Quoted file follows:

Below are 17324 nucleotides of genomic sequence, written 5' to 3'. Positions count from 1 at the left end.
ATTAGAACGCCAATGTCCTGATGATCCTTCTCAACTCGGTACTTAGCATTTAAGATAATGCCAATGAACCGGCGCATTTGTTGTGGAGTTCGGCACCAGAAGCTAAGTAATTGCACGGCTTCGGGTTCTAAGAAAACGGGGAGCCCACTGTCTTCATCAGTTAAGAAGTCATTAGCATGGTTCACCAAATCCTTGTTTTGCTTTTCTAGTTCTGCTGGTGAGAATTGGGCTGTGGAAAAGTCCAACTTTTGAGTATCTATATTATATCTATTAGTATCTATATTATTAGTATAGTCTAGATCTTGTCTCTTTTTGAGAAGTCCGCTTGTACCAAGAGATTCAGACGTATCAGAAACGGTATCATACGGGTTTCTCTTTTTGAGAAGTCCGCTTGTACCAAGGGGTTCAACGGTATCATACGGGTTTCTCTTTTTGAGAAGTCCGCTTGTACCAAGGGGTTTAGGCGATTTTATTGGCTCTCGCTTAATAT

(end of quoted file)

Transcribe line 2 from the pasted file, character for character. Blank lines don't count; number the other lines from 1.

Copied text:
ATTAGAACGCCAATGTCCTGATGATCCTTCTCAACTCGGTACTTAGCATTTAAGATAATGCCAATGAACCGGCGCATTTGTTGTGGAGTTCGGCACCAGAAGCTAAGTAATTGCACGGCTTCGGGTTCTAAGAAAACGGGGAGCCCACTGTCTTCATCAGTTAAGAAGTCATTAGCATGGTTCACCAAATCCTTGTTTTGCTTTTCTAGTTCTGCTGGTGAGAATTGGGCTGTGGAAAAGTCCAACTTTTGAGTATCTATATTATATCTATTAGTATCTATATTATTAGTATAGTCTAGATCTTGTCTCTTTTTGAGAAGTCCGCTTGTACCAAGAGATTCAGACGTATCAGAAACGGTATCATACGGGTTTCTCTTTTTGAGAAGTCCGCTTGTACCAAGGGGTTCAACGGTATCATACGGGTTTCTCTTTTTGAGAAGTCCGCTTGTACCAAGGGGTTTAGGCGATTTTATTGGCTCTCGCTTAATAT